Jakob Engblom, Wind River Simics
EETimes (9/12/2011 11:25 PM EDT)
A virtual platform is an embedded computer system simulated on a regular PC. The virtual platform behaves like the physical target hardware and can boot and run the complete software stack, providing a platform for architecture definition, system and software design, test, debug, and training.
Virtual platform technology has been used to simulate a very diverse set of targets, from single-processor boards to complex multi-core, multi-board, and rack-based clusters.
They are very useful for system and software development and design as well. Virtual platforms are used across the product life cycle, from initial product definition, through development, and on to deployment and long-term maintenance.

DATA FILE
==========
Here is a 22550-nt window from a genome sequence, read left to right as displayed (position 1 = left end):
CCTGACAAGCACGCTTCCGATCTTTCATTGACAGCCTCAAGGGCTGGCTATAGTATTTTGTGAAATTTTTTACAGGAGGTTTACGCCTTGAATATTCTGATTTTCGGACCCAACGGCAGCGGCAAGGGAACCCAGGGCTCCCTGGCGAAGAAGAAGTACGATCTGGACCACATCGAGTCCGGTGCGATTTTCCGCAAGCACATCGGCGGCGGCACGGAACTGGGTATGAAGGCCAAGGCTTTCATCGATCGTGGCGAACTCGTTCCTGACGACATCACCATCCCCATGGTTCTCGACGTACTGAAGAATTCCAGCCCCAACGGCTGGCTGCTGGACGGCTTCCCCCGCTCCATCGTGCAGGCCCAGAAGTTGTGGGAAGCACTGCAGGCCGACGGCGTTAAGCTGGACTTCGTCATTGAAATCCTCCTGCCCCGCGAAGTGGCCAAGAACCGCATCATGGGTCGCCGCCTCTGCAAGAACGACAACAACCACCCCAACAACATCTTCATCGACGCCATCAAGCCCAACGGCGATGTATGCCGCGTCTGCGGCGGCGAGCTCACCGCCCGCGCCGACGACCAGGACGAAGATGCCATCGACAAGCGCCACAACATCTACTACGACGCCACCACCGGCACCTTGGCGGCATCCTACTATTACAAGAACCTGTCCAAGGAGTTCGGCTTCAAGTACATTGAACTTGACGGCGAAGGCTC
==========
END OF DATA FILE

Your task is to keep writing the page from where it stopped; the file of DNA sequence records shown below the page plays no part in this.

From more than a decade of experience providing virtual platforms to system developers and original equipment manufacturers (OEMs), we’ve found that virtual platforms can have a truly revolutionary effect on software development.
But while the benefits for software development realized by using virtual hardware are certainly nice, embedded developers will not be able to take full advantage of virtual platforms if they only look at them as just a tool to improve software development in isolation does not realize its full potential impact.
A good case in point is project management.
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